Thank you: Those two words are simply not said enough. I wanted to say a special thank you to two gentlemen who have been nothing short of great to work with as we fight our way through the pandemic: Brigadier General Scott E. Brower, USA (Ret), Chief of Staff, COVID-19 Unified Command and Command Sergeant Major Mario Vigil USA (Ret), Strategic Planner, COVID-19 Unified Command.

I want to publicly thank them and the state for their efforts here in Memphis, and wish them the best of luck in their future endeavors.

The future is bright: As you may have seen, the Memphis City Council and Shelby County Board of Commissioners held a joint meeting yesterday to discuss economic incentives and they reached out to me to participate. I wanted to use my time to remind everyone that, prior to this pandemic, we were experiencing momentum in our community on all fronts. For the first time in a long time, more Memphians thought we were heading in the right direction instead of the wrong one. Billions of new private dollars were being invested city-wide, and violent crime had gone down three years in a row.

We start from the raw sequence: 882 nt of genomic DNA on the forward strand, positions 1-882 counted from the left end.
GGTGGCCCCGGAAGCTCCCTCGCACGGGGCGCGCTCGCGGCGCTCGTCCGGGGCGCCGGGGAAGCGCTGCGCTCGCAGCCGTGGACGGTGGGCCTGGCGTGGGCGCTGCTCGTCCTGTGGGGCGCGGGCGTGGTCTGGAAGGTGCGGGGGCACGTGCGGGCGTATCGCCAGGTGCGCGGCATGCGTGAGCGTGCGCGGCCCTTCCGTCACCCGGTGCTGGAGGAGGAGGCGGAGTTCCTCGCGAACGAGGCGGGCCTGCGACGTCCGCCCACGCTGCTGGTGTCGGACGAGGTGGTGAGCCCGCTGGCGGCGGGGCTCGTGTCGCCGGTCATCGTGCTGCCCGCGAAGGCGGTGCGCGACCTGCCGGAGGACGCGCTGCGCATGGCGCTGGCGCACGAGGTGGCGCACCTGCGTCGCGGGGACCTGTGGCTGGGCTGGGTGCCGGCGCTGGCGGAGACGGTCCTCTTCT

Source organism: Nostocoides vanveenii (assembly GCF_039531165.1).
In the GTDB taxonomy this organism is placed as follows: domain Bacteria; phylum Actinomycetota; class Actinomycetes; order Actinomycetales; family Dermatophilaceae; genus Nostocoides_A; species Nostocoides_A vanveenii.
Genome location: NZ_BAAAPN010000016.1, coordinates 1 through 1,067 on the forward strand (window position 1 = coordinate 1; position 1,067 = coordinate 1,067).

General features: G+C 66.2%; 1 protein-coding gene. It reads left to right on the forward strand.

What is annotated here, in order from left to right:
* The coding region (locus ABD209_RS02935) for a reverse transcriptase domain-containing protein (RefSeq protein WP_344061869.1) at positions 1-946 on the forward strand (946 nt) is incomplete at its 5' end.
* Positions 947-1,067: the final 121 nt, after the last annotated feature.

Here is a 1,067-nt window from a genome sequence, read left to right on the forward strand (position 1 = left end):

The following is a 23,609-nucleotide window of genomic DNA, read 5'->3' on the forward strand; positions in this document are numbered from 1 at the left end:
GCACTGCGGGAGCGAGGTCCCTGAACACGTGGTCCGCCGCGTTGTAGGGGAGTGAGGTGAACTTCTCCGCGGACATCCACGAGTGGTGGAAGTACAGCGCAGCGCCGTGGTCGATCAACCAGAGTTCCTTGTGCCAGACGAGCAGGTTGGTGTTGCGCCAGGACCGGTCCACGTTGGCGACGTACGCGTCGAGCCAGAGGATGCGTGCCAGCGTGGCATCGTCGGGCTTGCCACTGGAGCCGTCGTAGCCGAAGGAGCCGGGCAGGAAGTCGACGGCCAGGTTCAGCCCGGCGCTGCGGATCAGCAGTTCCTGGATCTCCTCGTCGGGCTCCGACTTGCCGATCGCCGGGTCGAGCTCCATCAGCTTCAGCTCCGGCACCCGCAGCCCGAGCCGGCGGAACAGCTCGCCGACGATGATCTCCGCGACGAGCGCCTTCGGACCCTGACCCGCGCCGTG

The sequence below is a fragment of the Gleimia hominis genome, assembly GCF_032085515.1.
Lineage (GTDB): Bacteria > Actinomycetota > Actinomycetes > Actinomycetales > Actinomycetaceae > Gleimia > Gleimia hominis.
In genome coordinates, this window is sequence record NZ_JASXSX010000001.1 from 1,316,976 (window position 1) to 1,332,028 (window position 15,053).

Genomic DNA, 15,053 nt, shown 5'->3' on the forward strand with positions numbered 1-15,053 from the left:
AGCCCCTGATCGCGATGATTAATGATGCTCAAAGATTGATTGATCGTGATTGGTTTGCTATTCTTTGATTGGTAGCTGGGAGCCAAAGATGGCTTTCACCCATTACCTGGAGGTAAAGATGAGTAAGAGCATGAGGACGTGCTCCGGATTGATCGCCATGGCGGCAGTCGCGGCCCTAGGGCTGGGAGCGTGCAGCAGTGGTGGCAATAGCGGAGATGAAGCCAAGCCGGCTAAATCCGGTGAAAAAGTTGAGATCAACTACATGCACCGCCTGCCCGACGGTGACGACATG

For the first time in history, we had set up free, universal needs-based Pre-Kindergarten. We’re the only state in the country with free workforce development in the form of free community college and tech schools. And, Shelby County is number one in the state in the amount of people taking advantage of TN Promise and TN Reconnect programs.

Since 2016, we’ve incentivized the construction or renovation of over 5,000 quality, affordable housing units. And in 2019, 20,000 more Memphians were working than 2016, and our poverty rate had dropped to its lowest point in twenty years—one of the lowest points ever, at least since the rate began being measured decades ago.

We were moving in the right direction and still had more work to do, but the pandemic has slowed much of this progress.

There is an end in sight, and the interest in economic development and creating jobs in Memphis and Shelby County is strong. We should be doing everything in our power to foster it and keep it going.